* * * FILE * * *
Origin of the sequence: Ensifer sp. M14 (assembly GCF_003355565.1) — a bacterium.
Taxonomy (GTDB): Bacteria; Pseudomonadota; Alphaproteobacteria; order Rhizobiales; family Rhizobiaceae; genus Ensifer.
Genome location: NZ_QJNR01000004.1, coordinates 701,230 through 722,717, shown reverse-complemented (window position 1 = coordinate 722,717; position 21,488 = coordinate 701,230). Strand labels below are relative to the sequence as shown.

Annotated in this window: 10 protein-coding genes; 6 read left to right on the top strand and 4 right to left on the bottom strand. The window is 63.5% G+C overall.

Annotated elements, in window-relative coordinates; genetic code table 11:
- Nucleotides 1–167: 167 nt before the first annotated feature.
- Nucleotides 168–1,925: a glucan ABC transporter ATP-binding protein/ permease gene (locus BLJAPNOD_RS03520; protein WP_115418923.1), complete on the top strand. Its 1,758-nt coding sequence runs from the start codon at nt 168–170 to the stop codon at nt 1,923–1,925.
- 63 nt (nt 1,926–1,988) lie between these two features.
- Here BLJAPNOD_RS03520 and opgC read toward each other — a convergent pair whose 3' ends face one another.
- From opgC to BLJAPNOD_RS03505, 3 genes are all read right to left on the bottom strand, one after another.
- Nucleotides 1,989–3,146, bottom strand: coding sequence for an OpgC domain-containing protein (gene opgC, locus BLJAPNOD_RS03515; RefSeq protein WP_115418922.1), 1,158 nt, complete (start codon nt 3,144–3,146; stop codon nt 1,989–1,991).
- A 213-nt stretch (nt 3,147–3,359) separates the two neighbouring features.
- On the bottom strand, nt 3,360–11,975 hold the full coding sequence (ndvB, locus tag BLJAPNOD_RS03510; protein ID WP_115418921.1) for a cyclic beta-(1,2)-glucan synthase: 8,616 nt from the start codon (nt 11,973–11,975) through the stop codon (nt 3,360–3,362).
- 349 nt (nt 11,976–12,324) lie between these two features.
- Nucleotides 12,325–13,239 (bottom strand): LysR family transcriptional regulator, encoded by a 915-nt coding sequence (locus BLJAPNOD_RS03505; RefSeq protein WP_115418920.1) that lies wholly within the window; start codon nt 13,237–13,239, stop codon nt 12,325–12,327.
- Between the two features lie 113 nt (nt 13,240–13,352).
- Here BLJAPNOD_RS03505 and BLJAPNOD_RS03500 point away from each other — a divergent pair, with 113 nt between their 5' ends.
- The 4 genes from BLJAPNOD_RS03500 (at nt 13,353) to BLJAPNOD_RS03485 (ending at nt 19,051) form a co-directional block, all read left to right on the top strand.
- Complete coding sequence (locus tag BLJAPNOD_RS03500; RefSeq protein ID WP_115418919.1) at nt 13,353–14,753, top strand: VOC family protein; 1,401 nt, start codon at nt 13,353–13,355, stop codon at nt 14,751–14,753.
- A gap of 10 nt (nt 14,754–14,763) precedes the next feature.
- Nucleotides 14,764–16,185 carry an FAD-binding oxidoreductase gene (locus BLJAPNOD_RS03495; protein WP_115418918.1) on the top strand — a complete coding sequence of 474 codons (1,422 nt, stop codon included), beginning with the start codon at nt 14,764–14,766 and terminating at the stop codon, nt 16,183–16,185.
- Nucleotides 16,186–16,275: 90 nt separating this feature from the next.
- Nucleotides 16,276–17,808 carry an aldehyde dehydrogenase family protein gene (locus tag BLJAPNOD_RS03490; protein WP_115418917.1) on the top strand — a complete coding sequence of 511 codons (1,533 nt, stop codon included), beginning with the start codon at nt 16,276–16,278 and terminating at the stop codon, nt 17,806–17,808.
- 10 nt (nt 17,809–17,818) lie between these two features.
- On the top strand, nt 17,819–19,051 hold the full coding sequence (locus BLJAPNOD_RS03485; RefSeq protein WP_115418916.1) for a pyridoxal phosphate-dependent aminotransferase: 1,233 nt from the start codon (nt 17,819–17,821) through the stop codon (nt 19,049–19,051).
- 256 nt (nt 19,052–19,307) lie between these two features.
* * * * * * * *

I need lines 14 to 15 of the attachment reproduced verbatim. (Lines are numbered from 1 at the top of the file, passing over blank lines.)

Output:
- 349 nt (nt 11,976–12,324) lie between these two features.
- Nucleotides 12,325–13,239 (bottom strand): LysR family transcriptional regulator, encoded by a 915-nt coding sequence (locus BLJAPNOD_RS03505; RefSeq protein WP_115418920.1) that lies wholly within the window; start codon nt 13,237–13,239, stop codon nt 12,325–12,327.